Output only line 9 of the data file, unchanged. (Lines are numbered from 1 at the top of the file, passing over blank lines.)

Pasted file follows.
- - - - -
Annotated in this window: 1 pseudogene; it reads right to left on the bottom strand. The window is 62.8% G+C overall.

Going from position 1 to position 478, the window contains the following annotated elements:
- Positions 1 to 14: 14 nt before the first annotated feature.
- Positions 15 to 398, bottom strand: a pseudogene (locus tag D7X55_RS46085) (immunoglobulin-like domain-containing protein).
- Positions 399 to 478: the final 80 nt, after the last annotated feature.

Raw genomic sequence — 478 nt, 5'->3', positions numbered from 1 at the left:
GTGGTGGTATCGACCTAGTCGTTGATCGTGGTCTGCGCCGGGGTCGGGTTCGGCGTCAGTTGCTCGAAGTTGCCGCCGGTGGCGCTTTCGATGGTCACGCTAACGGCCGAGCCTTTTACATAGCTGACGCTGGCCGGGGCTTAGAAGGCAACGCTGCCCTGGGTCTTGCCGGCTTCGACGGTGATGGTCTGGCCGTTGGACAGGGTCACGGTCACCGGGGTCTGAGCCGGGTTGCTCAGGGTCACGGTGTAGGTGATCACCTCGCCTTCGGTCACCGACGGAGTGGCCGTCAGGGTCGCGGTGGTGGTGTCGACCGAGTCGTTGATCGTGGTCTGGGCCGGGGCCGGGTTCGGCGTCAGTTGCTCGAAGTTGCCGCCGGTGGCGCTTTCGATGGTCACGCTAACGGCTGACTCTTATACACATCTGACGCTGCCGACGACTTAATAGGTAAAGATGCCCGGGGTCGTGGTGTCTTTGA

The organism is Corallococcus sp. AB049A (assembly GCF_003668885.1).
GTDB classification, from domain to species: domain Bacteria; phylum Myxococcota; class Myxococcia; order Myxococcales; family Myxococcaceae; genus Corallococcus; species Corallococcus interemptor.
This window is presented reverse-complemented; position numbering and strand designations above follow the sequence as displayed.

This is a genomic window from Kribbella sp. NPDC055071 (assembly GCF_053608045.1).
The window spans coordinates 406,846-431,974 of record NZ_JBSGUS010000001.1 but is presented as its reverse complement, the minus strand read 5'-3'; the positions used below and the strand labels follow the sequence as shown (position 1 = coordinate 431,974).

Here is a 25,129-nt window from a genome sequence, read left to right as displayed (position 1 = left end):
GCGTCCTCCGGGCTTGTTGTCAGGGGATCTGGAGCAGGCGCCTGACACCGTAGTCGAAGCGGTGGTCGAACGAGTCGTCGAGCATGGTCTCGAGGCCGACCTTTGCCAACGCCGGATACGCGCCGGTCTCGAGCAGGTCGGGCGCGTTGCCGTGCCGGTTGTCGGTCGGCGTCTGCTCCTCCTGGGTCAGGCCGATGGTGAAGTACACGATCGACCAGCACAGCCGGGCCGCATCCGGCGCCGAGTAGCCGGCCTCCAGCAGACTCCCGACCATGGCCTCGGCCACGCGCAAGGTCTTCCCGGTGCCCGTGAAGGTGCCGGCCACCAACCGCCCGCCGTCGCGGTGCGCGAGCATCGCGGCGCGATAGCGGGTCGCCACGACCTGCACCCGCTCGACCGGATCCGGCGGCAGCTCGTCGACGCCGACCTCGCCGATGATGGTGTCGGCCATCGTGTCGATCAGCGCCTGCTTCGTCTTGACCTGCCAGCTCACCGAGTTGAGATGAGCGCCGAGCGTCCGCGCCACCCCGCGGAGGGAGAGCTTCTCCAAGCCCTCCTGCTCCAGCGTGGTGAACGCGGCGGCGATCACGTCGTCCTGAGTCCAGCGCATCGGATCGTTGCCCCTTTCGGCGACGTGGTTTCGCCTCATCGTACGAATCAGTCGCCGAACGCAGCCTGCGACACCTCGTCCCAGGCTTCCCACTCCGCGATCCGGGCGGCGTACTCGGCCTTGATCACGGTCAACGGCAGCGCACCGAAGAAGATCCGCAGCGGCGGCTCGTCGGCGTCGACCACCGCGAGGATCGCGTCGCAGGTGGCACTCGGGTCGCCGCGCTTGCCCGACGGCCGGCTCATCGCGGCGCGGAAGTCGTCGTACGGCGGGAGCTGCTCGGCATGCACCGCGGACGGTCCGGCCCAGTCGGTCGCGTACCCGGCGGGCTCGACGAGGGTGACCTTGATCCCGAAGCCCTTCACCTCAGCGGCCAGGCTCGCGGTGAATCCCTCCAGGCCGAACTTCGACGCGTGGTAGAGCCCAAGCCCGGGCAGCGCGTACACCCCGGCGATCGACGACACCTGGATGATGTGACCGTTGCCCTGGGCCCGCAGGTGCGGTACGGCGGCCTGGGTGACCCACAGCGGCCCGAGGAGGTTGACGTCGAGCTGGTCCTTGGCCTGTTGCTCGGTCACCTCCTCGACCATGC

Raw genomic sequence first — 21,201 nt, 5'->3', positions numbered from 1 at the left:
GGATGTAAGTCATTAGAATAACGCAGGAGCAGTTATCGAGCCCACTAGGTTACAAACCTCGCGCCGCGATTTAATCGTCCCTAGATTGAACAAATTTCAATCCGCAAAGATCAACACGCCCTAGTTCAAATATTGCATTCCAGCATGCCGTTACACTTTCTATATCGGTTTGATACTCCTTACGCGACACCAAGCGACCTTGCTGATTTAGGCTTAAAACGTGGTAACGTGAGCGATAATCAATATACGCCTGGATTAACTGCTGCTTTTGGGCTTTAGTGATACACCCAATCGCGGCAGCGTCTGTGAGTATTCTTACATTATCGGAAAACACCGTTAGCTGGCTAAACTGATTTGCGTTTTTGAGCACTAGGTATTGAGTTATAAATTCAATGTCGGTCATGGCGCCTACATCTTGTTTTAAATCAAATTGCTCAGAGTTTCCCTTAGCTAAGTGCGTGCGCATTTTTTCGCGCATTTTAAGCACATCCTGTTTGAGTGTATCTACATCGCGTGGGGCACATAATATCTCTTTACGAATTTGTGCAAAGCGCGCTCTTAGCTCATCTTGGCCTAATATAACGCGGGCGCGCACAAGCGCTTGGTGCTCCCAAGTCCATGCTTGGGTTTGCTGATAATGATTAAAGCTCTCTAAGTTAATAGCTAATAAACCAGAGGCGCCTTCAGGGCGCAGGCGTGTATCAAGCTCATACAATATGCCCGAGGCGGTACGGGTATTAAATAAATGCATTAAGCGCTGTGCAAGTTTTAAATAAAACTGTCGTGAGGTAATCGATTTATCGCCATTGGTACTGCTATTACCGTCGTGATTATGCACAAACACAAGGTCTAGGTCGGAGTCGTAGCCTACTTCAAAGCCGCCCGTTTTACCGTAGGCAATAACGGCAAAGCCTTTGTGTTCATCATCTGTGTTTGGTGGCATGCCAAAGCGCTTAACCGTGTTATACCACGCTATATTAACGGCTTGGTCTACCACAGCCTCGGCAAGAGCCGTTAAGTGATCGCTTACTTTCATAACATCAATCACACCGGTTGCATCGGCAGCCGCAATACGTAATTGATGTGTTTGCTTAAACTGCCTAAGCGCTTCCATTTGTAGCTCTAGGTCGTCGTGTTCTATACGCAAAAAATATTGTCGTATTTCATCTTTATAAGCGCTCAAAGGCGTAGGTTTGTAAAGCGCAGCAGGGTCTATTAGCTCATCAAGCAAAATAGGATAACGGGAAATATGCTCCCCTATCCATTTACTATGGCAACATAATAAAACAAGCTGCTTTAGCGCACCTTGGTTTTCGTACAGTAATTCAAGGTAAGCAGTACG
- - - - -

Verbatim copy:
GTDB classification, from domain to species: domain Bacteria; phylum Myxococcota; class Myxococcia; order Myxococcales; family Myxococcaceae; genus Corallococcus; species Corallococcus interemptor.